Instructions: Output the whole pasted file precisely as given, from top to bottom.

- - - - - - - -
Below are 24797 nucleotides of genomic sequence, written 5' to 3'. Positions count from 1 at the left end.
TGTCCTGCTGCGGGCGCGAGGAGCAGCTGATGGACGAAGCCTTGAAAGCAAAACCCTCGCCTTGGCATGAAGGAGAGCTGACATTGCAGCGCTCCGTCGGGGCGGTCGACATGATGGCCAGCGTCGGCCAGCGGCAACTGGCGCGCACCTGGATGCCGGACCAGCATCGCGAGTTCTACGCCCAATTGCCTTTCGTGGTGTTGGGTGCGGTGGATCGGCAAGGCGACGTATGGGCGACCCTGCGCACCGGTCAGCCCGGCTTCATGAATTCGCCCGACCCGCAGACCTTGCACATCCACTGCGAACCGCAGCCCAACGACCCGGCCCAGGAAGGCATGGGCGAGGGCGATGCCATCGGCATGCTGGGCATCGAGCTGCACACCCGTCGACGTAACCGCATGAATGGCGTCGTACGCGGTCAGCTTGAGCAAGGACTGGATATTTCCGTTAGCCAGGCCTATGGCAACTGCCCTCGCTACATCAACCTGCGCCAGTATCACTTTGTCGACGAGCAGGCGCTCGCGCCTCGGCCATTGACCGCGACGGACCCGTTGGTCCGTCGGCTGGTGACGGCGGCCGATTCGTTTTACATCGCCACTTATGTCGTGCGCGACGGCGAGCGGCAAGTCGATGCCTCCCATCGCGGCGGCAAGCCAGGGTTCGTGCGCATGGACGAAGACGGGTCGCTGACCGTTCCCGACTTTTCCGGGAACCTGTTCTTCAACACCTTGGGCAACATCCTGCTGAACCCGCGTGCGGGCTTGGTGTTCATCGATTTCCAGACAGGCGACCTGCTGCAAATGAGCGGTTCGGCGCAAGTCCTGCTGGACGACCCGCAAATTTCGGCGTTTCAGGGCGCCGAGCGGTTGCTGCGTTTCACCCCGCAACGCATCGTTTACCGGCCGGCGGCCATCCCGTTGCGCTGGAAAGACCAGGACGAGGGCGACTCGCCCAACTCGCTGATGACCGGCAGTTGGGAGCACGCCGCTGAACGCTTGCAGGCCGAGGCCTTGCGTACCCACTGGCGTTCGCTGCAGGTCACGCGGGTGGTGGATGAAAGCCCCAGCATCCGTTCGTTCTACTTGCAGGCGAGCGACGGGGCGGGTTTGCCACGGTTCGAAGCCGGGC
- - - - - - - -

Below are 24797 nucleotides of genomic sequence, written 5' to 3'. Positions count from 1 at the left end.
TGTCCTGCTGCGGGCGCGAGGAGCAGCTGATGGACGAAGCCTTGAAAGCAAAACCCTCGCCTTGGCATGAAGGAGAGCTGACATTGCAGCGCTCCGTCGGGGCGGTCGACATGATGGCCAGCGTCGGCCAGCGGCAACTGGCGCGCACCTGGATGCCGGACCAGCATCGCGAGTTCTACGCCCAATTGCCTTTCGTGGTGTTGGGTGCGGTGGATCGGCAAGGCGACGTATGGGCGACCCTGCGCACCGGTCAGCCCGGCTTCATGAATTCGCCCGACCCGCAGACCTTGCACATCCACTGCGAACCGCAGCCCAACGACCCGGCCCAGGAAGGCATGGGCGAGGGCGATGCCATCGGCATGCTGGGCATCGAGCTGCACACCCGTCGACGTAACCGCATGAATGGCGTCGTACGCGGTCAGCTTGAGCAAGGACTGGATATTTCCGTTAGCCAGGCCTATGGCAACTGCCCTCGCTACATCAACCTGCGCCAGTATCACTTTGTCGACGAGCAGGCGCTCGCGCCTCGGCCATTGACCGCGACGGACCCGTTGGTCCGTCGGCTGGTGACGGCGGCCGATTCGTTTTACATCGCCACTTATGTCGTGCGCGACGGCGAGCGGCAAGTCGATGCCTCCCATCGCGGCGGCAAGCCAGGGTTCGTGCGCATGGACGAAGACGGGTCGCTGACCGTTCCCGACTTTTCCGGGAACCTGTTCTTCAACACCTTGGGCAACATCCTGCTGAACCCGCGTGCGGGCTTGGTGTTCATCGATTTCCAGACAGGCGACCTGCTGCAAATGAGCGGTTCGGCGCAAGTCCTGCTGGACGACCCGCAAATTTCGGCGTTTCAGGGCGCCGAGCGGTTGCTGCGTTTCACCCCGCAACGCATCGTTTACCGGCCGGCGGCCATCCCGTTGCGCTGGAAAGACCAGGACGAGGGCGACTCGCCCAACTCGCTGATGACCGGCAGTTGGGAGCACGCCGCTGAACGCTTGCAGGCCGAGGCCTTGCGTACCCACTGGCGTTCGCTGCAGGTCACGCGGGTGGTGGATGAAAGCCCCAGCATCCGTTCGTTCTACTTGCAGGCGAGCGACGGGGCGGGTTTGCCACGGTTCGAAGCCGGGC